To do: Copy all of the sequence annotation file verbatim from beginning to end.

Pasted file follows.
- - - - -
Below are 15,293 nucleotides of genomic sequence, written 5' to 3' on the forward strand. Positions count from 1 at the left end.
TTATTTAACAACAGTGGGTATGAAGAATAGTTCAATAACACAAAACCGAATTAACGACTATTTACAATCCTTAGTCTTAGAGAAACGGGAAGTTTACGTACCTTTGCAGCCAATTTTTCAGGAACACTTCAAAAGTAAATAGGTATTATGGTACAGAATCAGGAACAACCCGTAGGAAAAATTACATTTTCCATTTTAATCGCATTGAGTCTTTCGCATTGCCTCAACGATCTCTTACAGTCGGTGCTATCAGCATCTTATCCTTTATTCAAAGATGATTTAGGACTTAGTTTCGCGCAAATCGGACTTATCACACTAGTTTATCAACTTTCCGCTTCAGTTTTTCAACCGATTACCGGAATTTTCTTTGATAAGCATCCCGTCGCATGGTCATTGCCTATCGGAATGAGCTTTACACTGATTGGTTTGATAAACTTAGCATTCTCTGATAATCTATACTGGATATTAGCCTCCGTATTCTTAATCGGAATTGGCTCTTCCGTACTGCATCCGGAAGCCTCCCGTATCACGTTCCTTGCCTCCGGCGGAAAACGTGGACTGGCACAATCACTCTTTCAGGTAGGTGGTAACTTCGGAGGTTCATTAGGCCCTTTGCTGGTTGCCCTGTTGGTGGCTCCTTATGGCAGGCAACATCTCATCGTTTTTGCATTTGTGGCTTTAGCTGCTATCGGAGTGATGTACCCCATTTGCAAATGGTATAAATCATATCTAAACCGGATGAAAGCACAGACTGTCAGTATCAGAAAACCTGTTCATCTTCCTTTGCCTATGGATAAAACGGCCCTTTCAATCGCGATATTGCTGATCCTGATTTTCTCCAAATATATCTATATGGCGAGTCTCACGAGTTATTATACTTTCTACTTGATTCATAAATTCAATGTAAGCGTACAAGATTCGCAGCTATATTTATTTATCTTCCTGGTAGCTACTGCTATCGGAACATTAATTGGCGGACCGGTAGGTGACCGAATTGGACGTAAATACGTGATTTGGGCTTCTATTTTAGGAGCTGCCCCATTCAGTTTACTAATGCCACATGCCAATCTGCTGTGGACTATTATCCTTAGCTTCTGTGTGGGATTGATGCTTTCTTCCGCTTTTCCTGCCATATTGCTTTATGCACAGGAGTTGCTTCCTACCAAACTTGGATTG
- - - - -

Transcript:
Below are 15,293 nucleotides of genomic sequence, written 5' to 3' on the forward strand. Positions count from 1 at the left end.
TTATTTAACAACAGTGGGTATGAAGAATAGTTCAATAACACAAAACCGAATTAACGACTATTTACAATCCTTAGTCTTAGAGAAACGGGAAGTTTACGTACCTTTGCAGCCAATTTTTCAGGAACACTTCAAAAGTAAATAGGTATTATGGTACAGAATCAGGAACAACCCGTAGGAAAAATTACATTTTCCATTTTAATCGCATTGAGTCTTTCGCATTGCCTCAACGATCTCTTACAGTCGGTGCTATCAGCATCTTATCCTTTATTCAAAGATGATTTAGGACTTAGTTTCGCGCAAATCGGACTTATCACACTAGTTTATCAACTTTCCGCTTCAGTTTTTCAACCGATTACCGGAATTTTCTTTGATAAGCATCCCGTCGCATGGTCATTGCCTATCGGAATGAGCTTTACACTGATTGGTTTGATAAACTTAGCATTCTCTGATAATCTATACTGGATATTAGCCTCCGTATTCTTAATCGGAATTGGCTCTTCCGTACTGCATCCGGAAGCCTCCCGTATCACGTTCCTTGCCTCCGGCGGAAAACGTGGACTGGCACAATCACTCTTTCAGGTAGGTGGTAACTTCGGAGGTTCATTAGGCCCTTTGCTGGTTGCCCTGTTGGTGGCTCCTTATGGCAGGCAACATCTCATCGTTTTTGCATTTGTGGCTTTAGCTGCTATCGGAGTGATGTACCCCATTTGCAAATGGTATAAATCATATCTAAACCGGATGAAAGCACAGACTGTCAGTATCAGAAAACCTGTTCATCTTCCTTTGCCTATGGATAAAACGGCCCTTTCAATCGCGATATTGCTGATCCTGATTTTCTCCAAATATATCTATATGGCGAGTCTCACGAGTTATTATACTTTCTACTTGATTCATAAATTCAATGTAAGCGTACAAGATTCGCAGCTATATTTATTTATCTTCCTGGTAGCTACTGCTATCGGAACATTAATTGGCGGACCGGTAGGTGACCGAATTGGACGTAAATACGTGATTTGGGCTTCTATTTTAGGAGCTGCCCCATTCAGTTTACTAATGCCACATGCCAATCTGCTGTGGACTATTATCCTTAGCTTCTGTGTGGGATTGATGCTTTCTTCCGCTTTTCCTGCCATATTGCTTTATGCACAGGAGTTGCTTCCTACCAAACTTGGATTG